Pub. date: 2009 | Online Pub. Date: June 02, 2009 | DOI: 10.4135/9781412971928 | Print ISBN: 9781412950855 | Online ISBN: 9781412971928| Publisher:SAGE Publications, Inc.About this encyclopedia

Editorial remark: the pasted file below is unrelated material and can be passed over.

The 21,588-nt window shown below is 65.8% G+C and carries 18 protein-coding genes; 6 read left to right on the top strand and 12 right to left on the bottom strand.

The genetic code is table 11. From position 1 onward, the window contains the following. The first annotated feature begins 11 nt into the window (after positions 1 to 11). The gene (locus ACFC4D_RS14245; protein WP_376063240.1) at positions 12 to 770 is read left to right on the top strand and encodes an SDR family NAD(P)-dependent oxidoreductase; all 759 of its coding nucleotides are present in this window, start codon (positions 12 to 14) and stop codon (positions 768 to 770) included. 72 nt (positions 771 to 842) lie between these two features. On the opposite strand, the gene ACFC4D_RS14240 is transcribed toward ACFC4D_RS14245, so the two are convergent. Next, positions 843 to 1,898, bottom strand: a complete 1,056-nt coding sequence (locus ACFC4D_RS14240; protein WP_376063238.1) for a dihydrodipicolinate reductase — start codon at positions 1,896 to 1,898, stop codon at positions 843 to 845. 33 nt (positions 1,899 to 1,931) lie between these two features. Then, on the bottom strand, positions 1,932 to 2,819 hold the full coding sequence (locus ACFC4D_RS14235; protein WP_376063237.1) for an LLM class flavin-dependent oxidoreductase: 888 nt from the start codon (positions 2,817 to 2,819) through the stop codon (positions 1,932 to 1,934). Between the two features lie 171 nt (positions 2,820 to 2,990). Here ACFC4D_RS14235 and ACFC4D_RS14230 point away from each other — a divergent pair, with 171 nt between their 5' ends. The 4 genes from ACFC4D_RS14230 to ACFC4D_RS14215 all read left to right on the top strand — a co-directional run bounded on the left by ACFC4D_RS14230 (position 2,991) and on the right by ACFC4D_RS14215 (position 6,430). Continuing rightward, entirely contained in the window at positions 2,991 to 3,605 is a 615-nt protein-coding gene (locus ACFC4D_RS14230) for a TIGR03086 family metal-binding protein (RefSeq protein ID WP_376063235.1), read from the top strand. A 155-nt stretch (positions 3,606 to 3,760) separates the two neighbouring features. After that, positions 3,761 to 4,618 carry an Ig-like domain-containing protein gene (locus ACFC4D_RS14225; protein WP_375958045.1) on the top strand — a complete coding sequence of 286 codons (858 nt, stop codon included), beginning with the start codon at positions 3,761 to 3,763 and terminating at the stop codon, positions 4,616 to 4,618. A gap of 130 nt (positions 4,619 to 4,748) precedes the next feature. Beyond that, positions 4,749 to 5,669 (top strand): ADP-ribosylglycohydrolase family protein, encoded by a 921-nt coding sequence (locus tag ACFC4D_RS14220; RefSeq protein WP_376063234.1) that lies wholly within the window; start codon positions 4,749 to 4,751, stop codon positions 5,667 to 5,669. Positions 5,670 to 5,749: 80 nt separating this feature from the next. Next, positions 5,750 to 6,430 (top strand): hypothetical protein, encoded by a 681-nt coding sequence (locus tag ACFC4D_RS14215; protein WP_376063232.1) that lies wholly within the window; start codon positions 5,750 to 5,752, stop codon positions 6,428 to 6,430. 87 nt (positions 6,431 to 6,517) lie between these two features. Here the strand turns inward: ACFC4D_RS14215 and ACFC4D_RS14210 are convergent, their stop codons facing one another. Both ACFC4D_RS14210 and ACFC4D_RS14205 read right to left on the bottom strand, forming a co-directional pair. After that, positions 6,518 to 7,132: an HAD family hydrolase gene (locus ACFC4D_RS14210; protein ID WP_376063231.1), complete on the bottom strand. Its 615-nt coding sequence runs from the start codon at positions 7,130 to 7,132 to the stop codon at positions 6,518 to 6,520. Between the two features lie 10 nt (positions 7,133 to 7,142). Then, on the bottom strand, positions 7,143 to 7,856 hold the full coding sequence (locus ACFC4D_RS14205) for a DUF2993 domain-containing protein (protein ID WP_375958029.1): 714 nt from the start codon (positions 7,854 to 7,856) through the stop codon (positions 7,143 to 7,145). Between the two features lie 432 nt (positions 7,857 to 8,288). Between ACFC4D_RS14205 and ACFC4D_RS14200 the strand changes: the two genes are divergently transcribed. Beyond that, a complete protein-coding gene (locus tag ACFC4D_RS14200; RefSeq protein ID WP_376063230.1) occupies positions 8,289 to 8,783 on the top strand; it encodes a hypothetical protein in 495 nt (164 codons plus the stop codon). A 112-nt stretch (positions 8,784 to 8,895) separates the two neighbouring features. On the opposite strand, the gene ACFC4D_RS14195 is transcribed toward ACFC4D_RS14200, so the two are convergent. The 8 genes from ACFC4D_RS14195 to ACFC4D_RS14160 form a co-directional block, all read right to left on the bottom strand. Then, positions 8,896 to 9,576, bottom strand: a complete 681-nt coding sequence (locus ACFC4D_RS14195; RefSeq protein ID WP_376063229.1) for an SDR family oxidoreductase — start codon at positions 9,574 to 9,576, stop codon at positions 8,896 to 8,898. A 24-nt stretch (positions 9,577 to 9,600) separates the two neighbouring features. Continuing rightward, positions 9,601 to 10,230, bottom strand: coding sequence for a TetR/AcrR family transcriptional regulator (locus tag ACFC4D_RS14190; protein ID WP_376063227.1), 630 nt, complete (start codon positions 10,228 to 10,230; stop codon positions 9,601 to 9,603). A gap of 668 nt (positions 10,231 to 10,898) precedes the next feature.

The Dyer bill, proposed in 1918 by Congressman Leonidas Dyer of Missouri, was the first major attempt by Congress to eliminate the practice of lynching. The purpose of the bill was to hold state and local governments accountable for their support of intimidation against Blacks, including lynching, which largely went unpunished by 1 aw enforcement officials during the post-Reconstruction era in the South. This entry examines the history and context surrounding the pioneering bill. In 1922, the U.S. House of Representatives passed the Dyer bill. Due to a filibuster by mostly White southerners, the bill was defeated in the U.S. Senate. Some critics of the Dyer bill argued that the legislation would interfere with states' rights. Although the Dyer bill failed to pass Congress, it was a major political achievement that laid the foundation for future antilynching legislation. For example, the Costigan-Wagner antilynching bill proposed in 1935 garnered support from ...